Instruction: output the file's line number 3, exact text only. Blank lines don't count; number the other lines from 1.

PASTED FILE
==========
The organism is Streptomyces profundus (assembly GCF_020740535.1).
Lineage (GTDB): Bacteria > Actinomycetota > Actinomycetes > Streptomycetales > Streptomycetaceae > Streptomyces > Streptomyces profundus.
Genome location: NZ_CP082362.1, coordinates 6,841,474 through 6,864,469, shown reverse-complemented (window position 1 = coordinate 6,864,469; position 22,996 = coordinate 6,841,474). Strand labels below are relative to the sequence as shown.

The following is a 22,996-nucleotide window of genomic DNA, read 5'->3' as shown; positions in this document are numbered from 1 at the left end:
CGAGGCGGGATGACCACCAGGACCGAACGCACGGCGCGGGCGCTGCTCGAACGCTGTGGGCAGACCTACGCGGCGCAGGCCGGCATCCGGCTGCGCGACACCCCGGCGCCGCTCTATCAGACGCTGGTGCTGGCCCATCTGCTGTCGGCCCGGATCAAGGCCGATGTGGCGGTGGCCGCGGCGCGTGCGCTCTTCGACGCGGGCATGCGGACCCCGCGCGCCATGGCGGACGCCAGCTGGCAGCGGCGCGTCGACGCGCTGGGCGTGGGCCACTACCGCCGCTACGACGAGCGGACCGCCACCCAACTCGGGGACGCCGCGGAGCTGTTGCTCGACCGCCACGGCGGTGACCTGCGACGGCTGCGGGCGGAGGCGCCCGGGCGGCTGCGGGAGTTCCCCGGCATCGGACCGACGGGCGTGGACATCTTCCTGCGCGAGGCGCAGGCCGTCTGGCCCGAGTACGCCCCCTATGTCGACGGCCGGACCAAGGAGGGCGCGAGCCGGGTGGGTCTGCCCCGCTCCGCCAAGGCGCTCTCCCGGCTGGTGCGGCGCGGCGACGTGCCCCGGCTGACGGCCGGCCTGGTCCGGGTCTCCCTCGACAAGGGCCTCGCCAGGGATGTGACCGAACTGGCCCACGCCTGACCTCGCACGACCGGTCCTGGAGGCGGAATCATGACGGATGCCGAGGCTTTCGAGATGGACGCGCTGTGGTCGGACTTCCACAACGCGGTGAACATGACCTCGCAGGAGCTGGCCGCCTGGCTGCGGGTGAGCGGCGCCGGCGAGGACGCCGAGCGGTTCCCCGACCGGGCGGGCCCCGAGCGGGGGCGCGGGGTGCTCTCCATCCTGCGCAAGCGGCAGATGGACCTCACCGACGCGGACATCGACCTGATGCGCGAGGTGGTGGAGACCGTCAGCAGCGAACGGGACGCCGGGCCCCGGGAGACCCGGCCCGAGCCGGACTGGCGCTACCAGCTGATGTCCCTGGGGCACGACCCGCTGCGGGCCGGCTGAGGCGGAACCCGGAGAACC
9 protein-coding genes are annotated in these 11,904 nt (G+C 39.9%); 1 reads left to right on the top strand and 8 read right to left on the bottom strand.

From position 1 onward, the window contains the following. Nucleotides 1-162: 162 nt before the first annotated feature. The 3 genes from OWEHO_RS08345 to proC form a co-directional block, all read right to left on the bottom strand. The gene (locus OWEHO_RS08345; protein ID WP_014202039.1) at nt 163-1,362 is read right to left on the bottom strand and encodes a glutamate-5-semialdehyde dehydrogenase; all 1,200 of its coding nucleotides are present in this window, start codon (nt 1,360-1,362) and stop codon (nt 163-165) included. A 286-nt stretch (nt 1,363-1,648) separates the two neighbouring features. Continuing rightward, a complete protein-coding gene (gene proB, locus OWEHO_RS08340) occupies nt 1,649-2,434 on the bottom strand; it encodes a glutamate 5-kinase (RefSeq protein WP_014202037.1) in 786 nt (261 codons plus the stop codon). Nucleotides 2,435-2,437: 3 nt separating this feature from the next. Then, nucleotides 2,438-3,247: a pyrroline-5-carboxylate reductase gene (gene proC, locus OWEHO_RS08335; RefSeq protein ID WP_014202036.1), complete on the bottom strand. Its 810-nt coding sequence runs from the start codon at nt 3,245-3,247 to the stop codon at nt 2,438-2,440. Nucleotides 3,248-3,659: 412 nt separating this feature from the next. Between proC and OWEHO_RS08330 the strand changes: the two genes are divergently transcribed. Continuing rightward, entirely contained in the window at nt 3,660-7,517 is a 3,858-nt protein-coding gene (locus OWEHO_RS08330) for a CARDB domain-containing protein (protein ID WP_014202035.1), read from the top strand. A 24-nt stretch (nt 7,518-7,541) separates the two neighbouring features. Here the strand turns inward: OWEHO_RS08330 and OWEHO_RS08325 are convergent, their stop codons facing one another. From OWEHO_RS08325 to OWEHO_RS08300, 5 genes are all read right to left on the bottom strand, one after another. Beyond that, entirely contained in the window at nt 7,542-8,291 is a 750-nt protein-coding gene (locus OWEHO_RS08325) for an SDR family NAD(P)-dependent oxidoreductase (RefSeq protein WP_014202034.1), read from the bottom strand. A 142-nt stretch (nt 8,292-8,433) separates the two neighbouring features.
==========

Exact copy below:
Genome location: NZ_CP082362.1, coordinates 6,841,474 through 6,864,469, shown reverse-complemented (window position 1 = coordinate 6,864,469; position 22,996 = coordinate 6,841,474). Strand labels below are relative to the sequence as shown.